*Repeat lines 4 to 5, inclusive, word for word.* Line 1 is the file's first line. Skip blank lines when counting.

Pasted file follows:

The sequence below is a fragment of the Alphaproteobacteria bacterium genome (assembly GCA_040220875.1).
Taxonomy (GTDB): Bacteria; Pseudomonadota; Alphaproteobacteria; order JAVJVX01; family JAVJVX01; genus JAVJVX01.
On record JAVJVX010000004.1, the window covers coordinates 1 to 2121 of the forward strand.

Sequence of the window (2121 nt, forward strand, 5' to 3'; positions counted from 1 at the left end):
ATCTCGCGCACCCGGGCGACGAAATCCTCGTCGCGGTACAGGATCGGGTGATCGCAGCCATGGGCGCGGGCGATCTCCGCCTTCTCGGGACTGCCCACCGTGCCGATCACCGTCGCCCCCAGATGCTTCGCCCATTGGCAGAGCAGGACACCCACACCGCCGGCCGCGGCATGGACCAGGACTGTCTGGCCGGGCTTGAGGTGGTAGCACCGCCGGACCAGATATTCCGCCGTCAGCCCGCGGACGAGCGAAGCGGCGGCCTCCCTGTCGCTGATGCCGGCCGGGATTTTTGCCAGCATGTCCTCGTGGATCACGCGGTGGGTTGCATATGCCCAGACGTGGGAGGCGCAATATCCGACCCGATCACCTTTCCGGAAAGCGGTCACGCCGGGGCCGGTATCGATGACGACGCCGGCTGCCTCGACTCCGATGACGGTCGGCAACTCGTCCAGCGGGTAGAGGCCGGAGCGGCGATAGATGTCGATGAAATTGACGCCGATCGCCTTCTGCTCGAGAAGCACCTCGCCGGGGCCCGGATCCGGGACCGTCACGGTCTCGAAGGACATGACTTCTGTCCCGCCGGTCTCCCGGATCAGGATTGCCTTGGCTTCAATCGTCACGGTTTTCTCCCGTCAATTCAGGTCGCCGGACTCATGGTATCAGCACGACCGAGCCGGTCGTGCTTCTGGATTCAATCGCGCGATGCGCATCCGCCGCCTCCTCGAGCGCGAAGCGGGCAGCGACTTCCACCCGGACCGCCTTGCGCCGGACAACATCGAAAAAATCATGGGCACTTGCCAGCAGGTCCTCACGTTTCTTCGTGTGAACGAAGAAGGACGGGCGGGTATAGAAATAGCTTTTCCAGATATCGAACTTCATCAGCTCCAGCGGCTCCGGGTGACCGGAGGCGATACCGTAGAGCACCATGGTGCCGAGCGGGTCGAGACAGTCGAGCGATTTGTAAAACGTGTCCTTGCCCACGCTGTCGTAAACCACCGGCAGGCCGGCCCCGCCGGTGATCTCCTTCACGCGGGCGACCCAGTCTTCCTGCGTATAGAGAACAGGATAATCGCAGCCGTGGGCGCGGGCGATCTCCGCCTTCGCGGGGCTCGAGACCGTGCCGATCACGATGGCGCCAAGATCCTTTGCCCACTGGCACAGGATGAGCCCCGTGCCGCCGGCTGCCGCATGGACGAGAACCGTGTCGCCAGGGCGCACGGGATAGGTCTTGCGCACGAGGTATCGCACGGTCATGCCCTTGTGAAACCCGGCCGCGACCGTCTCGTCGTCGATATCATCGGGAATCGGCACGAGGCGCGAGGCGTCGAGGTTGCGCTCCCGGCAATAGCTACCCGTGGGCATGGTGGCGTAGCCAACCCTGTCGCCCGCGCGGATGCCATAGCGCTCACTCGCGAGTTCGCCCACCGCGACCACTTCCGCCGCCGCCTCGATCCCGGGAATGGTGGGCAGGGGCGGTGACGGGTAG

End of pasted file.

Sequence of the window (2121 nt, forward strand, 5' to 3'; positions counted from 1 at the left end):
ATCTCGCGCACCCGGGCGACGAAATCCTCGTCGCGGTACAGGATCGGGTGATCGCAGCCATGGGCGCGGGCGATCTCCGCCTTCTCGGGACTGCCCACCGTGCCGATCACCGTCGCCCCCAGATGCTTCGCCCATTGGCAGAGCAGGACACCCACACCGCCGGCCGCGGCATGGACCAGGACTGTCTGGCCGGGCTTGAGGTGGTAGCACCGCCGGACCAGATATTCCGCCGTCAGCCCGCGGACGAGCGAAGCGGCGGCCTCCCTGTCGCTGATGCCGGCCGGGATTTTTGCCAGCATGTCCTCGTGGATCACGCGGTGGGTTGCATATGCCCAGACGTGGGAGGCGCAATATCCGACCCGATCACCTTTCCGGAAAGCGGTCACGCCGGGGCCGGTATCGATGACGACGCCGGCTGCCTCGACTCCGATGACGGTCGGCAACTCGTCCAGCGGGTAGAGGCCGGAGCGGCGATAGATGTCGATGAAATTGACGCCGATCGCCTTCTGCTCGAGAAGCACCTCGCCGGGGCCCGGATCCGGGACCGTCACGGTCTCGAAGGACATGACTTCTGTCCCGCCGGTCTCCCGGATCAGGATTGCCTTGGCTTCAATCGTCACGGTTTTCTCCCGTCAATTCAGGTCGCCGGACTCATGGTATCAGCACGACCGAGCCGGTCGTGCTTCTGGATTCAATCGCGCGATGCGCATCCGCCGCCTCCTCGAGCGCGAAGCGGGCAGCGACTTCCACCCGGACCGCCTTGCGCCGGACAACATCGAAAAAATCATGGGCACTTGCCAGCAGGTCCTCACGTTTCTTCGTGTGAACGAAGAAGGACGGGCGGGTATAGAAATAGCTTTTCCAGATATCGAACTTCATCAGCTCCAGCGGCTCCGGGTGACCGGAGGCGATACCGTAGAGCACCATGGTGCCGAGCGGGTCGAGACAGTCGAGCGATTTGTAAAACGTGTCCTTGCCCACGCTGTCGTAAACCACCGGCAGGCCGGCCCCGCCGGTGATCTCCTTCACGCGGGCGACCCAGTCTTCCTGCGTATAGAGAACAGGATAATCGCAGCCGTGGGCGCGGGCGATCTCCGCCTTCGCGGGGCTCGAGACCGTGCCGATCACGATGGCGCCAAGATCCTTTGCCCACTGGCACAGGATGAGCCCCGTGCCGCCGGCTGCCGCATGGACGAGAACCGTGTCGCCAGGGCGCACGGGATAGGTCTTGCGCACGAGGTATCGCACGGTCATGCCCTTGTGAAACCCGGCCGCGACCGTCTCGTCGTCGATATCATCGGGAATCGGCACGAGGCGCGAGGCGTCGAGGTTGCGCTCCCGGCAATAGCTACCCGTGGGCATGGTGGCGTAGCCAACCCTGTCGCCCGCGCGGATGCCATAGCGCTCACTCGCGAGTTCGCCCACCGCGACCACTTCCGCCGCCGCCTCGATCCCGGGAATGGTGGGCAGGGGCGGTGACGGGTAG